A Musically Satisfied Cow Is A Productive Cow

The Ingenues, an all-girl band and vaudeville act, serenade the cows in the University of Wisconsin, Madison's dairy barn in 1930. The show was apparently part of an experiment to see whether the soothing strains of music boosted the cows' milk production. Angus B. McVicar/Wisconsin Historical Society

The Ingenues, an all-girl band and vaudeville act, serenade the cows in the University of Wisconsin, Madison’s dairy barn in 1930. The show was apparently part of an experiment to see whether the soothing strains of music boosted the cows’ milk production. Angus B. McVicar/Wisconsin Historical Society

It is not difficult to believe, but it is funny. Thanks to National Public Radio (USA) for this story about the importance of animal happiness, an idea we can all, from carnivore to vegan all everyone in between, agree is good (the video below is at least as compelling as the scientific references):

When it’s time to buckle down and focus, plenty of office workers will put on headphones to help them drown out distractions and be more productive. But can music also help dairy cows get down to business?

Some dairy farmers have long suspected that’s the case. It’s not unheard of for farmers to play relaxing jams for their herds to boost milk production, as the folks at Modern Farmer recently reported.

A tantalizing 2001 study out of the University of Leicester in the U.K. appeared to lend credence to those claims. It found that milk production went up by as much as 3 percent when cows listened to slow tunes like R.E.M.’s “Everybody Hurts” and Simon & Garfunkel’s “Bridge over Troubled Water,” rather than faster songs.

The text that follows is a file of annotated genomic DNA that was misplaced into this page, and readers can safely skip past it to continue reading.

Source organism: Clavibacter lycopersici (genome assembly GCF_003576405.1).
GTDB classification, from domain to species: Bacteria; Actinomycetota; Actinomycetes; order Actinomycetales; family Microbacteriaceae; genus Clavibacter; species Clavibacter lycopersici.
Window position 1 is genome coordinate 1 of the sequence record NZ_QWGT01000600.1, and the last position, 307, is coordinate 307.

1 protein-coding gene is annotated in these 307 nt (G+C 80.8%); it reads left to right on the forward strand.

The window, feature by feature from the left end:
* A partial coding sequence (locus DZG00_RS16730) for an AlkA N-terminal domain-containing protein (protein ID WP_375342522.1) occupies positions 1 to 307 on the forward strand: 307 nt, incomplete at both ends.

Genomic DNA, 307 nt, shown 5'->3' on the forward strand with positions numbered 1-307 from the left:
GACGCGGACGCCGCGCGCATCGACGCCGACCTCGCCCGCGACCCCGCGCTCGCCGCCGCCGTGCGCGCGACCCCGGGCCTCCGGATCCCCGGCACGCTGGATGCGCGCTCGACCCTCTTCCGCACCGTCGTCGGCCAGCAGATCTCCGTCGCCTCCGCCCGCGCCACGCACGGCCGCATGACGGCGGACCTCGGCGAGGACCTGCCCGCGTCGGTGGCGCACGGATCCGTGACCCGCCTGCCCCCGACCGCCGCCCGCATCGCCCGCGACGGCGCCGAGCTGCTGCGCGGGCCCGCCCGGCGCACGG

Less popular among these bovine beat lovers? The Beatles’ “Back in the U.S.S.R.,” Jamiroquai’s “Space Cowboy,” and Supergrass’ “Pumping on Your Stereo.” (Yes, it was most definitely 2001.) Apparently, slow songs with less than 100 beats per minute hit the milking sweet spot, the researchers found.

“It seems that slow music had the effect of alleviating stress and relaxing the animals, which resulted in greater milk yields,” Adrian North, a music researcher and one of two psychologists who conducted the study, said at the time the findings were released.

We loved the idea of Bessie and friends as music aficionados. Alas, the science of music and milking remains sketchy at best, says Anne Marie de Passille, a Canadian research scientist who studies cow behavior and welfare. (She recently filled us in on another fascinating aspect of the inner lives of cows: “jumping for joy.”)

De Passille says no one has replicated the results of that 2001 study — in part because setting up and repeating the kind of controlled, large-scale experiments needed to really nail down the science would be pretty expensive. So for now, the research remains inconclusive.

“We don’t really know what the relationship is” between cows’ musical preferences and milk production, she tells us…

Read the whole article and see the video below here.

A herd of French cows gets a jazz serenade from the band New Hot 5.

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